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White Flight Continues From Ethnoburbs Around the Country

As affluent whites have returned to more urban areas, some might think that white flight is a relic of the 20th century, but overwhelming evidence shows that white flight continues, just in a different place and time.
September 5, 2016, 11am PDT | James Brasuell | @CasualBrasuell
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Joseph Sohm

"White flight from highly concentrated Asian immigrant communities or 'ethnoburbs,' a term first coined by Wei Li, is nothing new," writes Anjali Enjeti.

The story builds on the story told in this passage about the persistence of white flight—though the years and locations might change:

Sociologist Samuel H. Kye, the author of Segregation in Suburbia: Ethnoburbs and Spatial Attainment in the Urban Periphery, examined segregation patterns in 150 middle class metropolitan black, Hispanic, and Asian ethnoburbs from 1990 to 2010. By focusing on middle-class, as opposed to lower-class ethnoburbs, he hoped to eliminate poverty as a factor for white flight. In a phone interview, he relays that the relative economic prosperity of an ethnoburb does not diminish white people’s decisions to abandon it. “Across the board, any time you see a significant presence of minority residents, there is a near perfect predictor of exodus of white residents,” he says.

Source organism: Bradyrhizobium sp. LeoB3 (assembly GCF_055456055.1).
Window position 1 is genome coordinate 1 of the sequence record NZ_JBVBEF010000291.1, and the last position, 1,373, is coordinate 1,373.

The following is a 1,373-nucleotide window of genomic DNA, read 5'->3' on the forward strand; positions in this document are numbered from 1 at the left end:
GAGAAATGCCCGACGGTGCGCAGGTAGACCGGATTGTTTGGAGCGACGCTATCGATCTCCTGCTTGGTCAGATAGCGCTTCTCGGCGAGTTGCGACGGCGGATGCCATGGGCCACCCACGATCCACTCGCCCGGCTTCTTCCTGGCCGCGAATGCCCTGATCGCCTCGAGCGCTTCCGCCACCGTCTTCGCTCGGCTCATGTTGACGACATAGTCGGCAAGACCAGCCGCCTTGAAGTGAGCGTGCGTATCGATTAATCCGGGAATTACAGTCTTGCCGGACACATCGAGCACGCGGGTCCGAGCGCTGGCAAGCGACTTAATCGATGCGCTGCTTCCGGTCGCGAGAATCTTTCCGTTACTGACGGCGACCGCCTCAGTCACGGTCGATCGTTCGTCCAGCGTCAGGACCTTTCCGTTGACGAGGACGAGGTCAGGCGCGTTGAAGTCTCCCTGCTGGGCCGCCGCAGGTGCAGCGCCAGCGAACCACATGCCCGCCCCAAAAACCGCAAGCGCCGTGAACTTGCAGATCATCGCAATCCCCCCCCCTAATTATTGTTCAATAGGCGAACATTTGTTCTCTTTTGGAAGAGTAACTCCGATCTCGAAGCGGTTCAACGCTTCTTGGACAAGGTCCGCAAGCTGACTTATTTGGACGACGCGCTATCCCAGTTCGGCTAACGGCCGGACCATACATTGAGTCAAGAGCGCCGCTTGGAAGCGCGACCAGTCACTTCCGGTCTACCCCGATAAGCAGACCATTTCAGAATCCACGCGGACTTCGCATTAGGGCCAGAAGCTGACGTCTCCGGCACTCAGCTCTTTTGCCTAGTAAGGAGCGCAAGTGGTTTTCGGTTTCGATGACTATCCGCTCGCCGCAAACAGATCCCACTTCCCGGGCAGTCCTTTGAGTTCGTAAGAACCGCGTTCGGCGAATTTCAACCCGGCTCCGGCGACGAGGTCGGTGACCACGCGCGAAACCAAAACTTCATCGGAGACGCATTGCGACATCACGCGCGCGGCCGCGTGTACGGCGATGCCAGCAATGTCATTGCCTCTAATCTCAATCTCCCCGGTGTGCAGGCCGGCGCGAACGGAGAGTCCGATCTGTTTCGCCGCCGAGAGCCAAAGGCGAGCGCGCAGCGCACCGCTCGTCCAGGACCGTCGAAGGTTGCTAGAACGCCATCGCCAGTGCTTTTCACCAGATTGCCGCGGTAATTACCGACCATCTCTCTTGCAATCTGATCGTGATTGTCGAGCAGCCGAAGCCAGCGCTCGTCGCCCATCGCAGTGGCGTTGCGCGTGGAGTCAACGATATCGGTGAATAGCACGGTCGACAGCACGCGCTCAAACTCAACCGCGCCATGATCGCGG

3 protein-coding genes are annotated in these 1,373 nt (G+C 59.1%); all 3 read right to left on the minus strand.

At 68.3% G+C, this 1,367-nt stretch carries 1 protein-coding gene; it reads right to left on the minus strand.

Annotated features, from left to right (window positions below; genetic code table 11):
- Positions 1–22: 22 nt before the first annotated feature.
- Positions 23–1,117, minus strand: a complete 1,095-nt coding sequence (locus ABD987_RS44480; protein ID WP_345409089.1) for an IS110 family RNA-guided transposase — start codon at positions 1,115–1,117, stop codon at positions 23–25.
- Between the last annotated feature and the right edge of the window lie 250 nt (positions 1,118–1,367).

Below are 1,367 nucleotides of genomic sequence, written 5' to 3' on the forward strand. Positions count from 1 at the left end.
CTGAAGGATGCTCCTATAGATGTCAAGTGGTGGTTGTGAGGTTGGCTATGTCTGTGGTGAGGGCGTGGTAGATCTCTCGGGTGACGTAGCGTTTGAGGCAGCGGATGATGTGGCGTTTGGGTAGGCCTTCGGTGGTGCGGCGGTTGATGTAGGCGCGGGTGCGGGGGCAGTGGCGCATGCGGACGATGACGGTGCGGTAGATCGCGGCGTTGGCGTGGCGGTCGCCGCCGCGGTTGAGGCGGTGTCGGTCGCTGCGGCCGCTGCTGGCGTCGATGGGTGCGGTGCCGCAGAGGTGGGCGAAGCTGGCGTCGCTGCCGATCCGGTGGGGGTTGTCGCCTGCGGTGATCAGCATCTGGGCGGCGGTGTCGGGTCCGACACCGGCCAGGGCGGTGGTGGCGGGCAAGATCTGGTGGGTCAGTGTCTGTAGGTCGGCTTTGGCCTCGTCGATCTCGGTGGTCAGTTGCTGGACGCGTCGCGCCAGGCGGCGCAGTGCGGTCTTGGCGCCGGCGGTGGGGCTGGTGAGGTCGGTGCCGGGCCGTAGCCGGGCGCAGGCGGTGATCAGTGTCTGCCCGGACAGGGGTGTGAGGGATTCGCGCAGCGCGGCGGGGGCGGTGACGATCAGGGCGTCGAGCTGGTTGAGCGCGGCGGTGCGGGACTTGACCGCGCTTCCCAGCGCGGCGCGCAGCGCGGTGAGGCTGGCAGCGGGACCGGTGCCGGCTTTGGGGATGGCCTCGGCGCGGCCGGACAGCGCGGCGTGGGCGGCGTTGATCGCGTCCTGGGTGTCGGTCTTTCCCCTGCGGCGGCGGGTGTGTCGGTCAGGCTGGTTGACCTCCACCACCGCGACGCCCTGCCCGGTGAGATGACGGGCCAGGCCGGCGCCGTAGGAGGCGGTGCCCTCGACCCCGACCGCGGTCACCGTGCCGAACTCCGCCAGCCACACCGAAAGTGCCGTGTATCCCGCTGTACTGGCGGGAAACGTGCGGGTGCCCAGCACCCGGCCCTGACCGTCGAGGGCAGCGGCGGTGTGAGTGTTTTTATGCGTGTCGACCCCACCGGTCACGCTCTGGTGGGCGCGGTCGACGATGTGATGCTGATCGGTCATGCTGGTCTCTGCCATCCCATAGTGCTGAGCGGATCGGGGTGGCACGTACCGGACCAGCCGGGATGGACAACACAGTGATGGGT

The article includes anecdotes from the author's life in Johns Creek, a suburb of Atlanta that has become more and more Asian as whites have moved to the next suburban ring over, but Enjeti also provides data on the trend from around the country and especially the city of Cupertino, a suburb of San Jose, California.

Enjeti is not offering a dry demographic analysis of white flight. The point is to call attention to the racial motivations behind out-migration of whites from ethnoburbs: "Somehow white parents’ liberal politics and progressivism do not inform them that the decision to relocate to avoid Asians is racism. They’ve defined the term so narrowly, their own individual acts of prejudice don’t meet it."

Full Story:
Published on Thursday, August 25, 2016 in Pacific Standard
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